‘Everyman’ at the National (Olivier)Theatre
9th May, 2015
‘Welcome to hell, SE’
Wow! This is Rufus Norris’s first production as artistic director of the National Theatre and he is starting inventive in every sense from the drug-fuelled raves to a seductive Donna Summer soundtrack. The production design pulses with energy, even in the moments of quiet reflection. Much of the original’s theological substance has been stripped away. Poet laureate, Carol Ann Duffy’s writing is characteristically edgy with lines such as ‘Religion is a man-made thing. It too will pass.’ At times, however, the predictable rhyming and the lame humour from contemporary references to loyalty cards and Beckham and even Cliff’s colostomy bag seem disappointingly puerile.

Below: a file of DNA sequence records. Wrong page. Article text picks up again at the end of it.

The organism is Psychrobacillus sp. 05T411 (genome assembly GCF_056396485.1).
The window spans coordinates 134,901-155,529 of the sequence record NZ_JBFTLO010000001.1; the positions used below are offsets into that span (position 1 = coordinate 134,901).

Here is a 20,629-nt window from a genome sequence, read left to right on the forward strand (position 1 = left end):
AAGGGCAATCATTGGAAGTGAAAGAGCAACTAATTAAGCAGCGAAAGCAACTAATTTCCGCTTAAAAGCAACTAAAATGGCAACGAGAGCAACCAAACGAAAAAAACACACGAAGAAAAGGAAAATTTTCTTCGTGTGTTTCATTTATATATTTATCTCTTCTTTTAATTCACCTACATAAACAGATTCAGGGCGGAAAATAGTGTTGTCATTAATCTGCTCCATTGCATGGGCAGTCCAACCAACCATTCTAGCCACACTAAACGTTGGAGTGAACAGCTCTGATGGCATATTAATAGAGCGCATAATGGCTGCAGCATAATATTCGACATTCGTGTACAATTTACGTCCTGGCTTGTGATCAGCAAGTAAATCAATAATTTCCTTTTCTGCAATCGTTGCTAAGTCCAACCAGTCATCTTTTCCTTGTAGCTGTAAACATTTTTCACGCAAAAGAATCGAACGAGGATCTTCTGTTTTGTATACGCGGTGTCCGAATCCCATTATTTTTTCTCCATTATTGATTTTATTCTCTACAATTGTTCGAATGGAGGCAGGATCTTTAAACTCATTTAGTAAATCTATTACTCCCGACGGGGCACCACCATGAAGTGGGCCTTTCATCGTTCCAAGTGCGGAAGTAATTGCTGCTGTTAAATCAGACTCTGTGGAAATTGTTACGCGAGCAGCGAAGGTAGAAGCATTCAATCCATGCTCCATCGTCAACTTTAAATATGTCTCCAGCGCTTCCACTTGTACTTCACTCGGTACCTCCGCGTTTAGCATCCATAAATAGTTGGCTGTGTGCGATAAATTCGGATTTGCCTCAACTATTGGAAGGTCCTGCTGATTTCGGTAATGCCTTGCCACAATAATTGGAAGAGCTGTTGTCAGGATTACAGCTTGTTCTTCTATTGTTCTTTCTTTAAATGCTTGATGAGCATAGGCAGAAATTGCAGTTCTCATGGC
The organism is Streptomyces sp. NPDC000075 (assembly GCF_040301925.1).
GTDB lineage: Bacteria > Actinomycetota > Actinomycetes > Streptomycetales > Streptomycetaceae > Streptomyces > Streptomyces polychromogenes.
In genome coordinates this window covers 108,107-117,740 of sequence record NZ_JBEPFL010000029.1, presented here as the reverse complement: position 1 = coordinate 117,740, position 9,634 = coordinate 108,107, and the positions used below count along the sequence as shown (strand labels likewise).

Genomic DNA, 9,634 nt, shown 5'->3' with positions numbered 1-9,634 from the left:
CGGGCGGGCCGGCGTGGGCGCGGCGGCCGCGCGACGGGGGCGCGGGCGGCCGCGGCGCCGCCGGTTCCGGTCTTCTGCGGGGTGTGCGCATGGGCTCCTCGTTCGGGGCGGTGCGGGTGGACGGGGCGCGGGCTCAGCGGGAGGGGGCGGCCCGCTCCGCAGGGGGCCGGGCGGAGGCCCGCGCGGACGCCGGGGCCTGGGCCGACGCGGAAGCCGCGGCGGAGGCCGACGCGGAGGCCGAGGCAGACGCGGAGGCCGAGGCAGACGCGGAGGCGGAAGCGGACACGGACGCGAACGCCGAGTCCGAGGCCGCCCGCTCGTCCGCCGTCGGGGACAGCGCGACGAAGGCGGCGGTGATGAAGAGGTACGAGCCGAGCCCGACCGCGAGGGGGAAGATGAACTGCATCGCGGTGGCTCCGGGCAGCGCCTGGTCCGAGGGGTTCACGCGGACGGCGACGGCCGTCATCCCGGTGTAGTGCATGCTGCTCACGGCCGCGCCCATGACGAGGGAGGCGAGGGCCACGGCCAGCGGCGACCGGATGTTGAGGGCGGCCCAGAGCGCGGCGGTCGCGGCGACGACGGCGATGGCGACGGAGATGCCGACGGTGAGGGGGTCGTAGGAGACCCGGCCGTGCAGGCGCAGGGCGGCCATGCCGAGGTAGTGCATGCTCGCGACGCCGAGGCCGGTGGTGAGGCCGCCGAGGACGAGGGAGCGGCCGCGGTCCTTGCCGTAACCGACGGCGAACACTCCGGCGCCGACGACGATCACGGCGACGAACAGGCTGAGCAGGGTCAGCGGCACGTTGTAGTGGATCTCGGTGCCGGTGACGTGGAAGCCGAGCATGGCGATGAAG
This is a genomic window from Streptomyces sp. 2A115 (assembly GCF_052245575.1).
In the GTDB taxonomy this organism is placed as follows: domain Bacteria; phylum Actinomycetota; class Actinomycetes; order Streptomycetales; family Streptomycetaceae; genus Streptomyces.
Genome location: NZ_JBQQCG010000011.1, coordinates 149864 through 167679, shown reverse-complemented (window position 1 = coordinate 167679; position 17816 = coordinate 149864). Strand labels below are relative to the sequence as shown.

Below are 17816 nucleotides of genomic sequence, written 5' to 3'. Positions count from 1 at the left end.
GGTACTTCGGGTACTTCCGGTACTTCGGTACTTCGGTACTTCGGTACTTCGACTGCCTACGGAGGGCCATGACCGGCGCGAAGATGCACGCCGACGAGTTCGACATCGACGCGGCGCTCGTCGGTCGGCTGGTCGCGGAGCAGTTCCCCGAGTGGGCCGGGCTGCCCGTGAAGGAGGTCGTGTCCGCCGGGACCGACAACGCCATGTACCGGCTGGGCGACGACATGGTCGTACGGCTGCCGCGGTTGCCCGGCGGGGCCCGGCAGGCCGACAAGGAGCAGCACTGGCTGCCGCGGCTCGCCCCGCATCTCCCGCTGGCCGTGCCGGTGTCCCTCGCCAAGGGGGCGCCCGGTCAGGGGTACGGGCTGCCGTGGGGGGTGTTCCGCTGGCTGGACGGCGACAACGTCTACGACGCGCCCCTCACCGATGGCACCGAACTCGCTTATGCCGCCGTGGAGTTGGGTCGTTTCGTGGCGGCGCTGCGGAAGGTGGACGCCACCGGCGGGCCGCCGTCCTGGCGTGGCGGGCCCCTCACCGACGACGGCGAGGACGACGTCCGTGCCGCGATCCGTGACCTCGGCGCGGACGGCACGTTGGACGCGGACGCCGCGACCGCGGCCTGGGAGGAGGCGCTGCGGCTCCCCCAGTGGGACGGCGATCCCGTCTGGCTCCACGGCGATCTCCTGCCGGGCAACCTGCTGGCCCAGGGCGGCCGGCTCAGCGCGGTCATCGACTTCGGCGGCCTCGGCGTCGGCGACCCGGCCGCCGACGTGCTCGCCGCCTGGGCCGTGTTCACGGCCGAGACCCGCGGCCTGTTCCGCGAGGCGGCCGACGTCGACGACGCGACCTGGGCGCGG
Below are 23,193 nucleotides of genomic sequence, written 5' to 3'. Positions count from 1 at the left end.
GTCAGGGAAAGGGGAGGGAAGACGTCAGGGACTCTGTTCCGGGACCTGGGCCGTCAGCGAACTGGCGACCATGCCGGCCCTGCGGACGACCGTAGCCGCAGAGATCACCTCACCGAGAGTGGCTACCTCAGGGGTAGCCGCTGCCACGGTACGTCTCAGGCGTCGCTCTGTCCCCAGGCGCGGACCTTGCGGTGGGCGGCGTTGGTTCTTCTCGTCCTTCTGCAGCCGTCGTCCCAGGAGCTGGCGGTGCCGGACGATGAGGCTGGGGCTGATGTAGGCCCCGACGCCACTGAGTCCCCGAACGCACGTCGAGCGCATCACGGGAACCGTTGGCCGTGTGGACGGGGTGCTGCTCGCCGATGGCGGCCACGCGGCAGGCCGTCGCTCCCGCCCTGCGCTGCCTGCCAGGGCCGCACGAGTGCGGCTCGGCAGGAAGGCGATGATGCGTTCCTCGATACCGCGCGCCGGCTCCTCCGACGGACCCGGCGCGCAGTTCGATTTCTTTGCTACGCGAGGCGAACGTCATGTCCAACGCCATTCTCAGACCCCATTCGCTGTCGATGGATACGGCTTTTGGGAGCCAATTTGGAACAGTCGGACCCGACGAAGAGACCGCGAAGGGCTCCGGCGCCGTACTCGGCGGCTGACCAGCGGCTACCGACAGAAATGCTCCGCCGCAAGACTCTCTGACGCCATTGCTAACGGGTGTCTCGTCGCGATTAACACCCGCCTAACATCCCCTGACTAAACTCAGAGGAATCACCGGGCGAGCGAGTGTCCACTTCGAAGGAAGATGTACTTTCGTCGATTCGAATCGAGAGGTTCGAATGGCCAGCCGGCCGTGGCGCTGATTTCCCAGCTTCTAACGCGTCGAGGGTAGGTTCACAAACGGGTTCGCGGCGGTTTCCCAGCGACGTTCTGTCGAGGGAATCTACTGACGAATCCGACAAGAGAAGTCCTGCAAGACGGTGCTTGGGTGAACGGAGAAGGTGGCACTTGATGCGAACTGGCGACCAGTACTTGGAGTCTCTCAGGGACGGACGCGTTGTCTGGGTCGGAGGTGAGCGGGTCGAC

The play opens with a weary-looking cleaner (Kate Duchêne) mopping the stage. Contrary to expectation, she is God. None of this is particularly apparent from an audacious, wordless opening scene, in which Everyman, played by Chiwetel Ejiofor, a big star who’s never forgotten the stage, descends on a wire from the Olivier’s ceiling. He then runs vertically, in slow motion, down through the pit in the middle of the stage, before re-emerging into the hedonistic raunchy excesses of his 40th birthday party.